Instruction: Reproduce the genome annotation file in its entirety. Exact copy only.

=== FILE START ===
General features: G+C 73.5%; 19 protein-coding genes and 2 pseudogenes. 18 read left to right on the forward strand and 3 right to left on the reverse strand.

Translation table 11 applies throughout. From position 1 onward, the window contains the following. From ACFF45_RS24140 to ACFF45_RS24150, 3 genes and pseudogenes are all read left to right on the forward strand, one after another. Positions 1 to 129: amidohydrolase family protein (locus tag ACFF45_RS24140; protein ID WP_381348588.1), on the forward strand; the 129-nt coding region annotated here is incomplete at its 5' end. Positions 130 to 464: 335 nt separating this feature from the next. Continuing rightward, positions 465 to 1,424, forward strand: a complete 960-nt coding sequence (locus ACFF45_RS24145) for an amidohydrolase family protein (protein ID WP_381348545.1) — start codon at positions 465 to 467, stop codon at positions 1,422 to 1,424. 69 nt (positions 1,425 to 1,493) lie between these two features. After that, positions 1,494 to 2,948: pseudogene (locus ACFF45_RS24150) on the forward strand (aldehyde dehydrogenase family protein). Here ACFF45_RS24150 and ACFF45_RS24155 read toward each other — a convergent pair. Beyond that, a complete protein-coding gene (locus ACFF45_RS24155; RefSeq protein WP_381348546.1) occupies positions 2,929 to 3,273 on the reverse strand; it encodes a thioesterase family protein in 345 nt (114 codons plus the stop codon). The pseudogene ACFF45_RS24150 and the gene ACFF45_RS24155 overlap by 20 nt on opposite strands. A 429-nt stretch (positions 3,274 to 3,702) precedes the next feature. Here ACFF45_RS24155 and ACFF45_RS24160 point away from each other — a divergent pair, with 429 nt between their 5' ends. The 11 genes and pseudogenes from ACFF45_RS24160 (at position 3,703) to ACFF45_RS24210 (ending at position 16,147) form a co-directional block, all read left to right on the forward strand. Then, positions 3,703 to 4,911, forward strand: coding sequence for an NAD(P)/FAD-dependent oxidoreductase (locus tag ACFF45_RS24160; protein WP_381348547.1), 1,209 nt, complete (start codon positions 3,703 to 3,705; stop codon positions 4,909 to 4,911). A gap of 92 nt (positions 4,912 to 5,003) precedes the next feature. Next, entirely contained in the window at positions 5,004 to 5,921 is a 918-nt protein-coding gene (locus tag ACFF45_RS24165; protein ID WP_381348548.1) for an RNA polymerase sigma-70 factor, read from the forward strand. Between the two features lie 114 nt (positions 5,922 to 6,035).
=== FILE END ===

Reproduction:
General features: G+C 73.5%; 19 protein-coding genes and 2 pseudogenes. 18 read left to right on the forward strand and 3 right to left on the reverse strand.

Translation table 11 applies throughout. From position 1 onward, the window contains the following. From ACFF45_RS24140 to ACFF45_RS24150, 3 genes and pseudogenes are all read left to right on the forward strand, one after another. Positions 1 to 129: amidohydrolase family protein (locus tag ACFF45_RS24140; protein ID WP_381348588.1), on the forward strand; the 129-nt coding region annotated here is incomplete at its 5' end. Positions 130 to 464: 335 nt separating this feature from the next. Continuing rightward, positions 465 to 1,424, forward strand: a complete 960-nt coding sequence (locus ACFF45_RS24145) for an amidohydrolase family protein (protein ID WP_381348545.1) — start codon at positions 465 to 467, stop codon at positions 1,422 to 1,424. 69 nt (positions 1,425 to 1,493) lie between these two features. After that, positions 1,494 to 2,948: pseudogene (locus ACFF45_RS24150) on the forward strand (aldehyde dehydrogenase family protein). Here ACFF45_RS24150 and ACFF45_RS24155 read toward each other — a convergent pair. Beyond that, a complete protein-coding gene (locus ACFF45_RS24155; RefSeq protein WP_381348546.1) occupies positions 2,929 to 3,273 on the reverse strand; it encodes a thioesterase family protein in 345 nt (114 codons plus the stop codon). The pseudogene ACFF45_RS24150 and the gene ACFF45_RS24155 overlap by 20 nt on opposite strands. A 429-nt stretch (positions 3,274 to 3,702) precedes the next feature. Here ACFF45_RS24155 and ACFF45_RS24160 point away from each other — a divergent pair, with 429 nt between their 5' ends. The 11 genes and pseudogenes from ACFF45_RS24160 (at position 3,703) to ACFF45_RS24210 (ending at position 16,147) form a co-directional block, all read left to right on the forward strand. Then, positions 3,703 to 4,911, forward strand: coding sequence for an NAD(P)/FAD-dependent oxidoreductase (locus tag ACFF45_RS24160; protein WP_381348547.1), 1,209 nt, complete (start codon positions 3,703 to 3,705; stop codon positions 4,909 to 4,911). A gap of 92 nt (positions 4,912 to 5,003) precedes the next feature. Next, entirely contained in the window at positions 5,004 to 5,921 is a 918-nt protein-coding gene (locus tag ACFF45_RS24165; protein ID WP_381348548.1) for an RNA polymerase sigma-70 factor, read from the forward strand. Between the two features lie 114 nt (positions 5,922 to 6,035).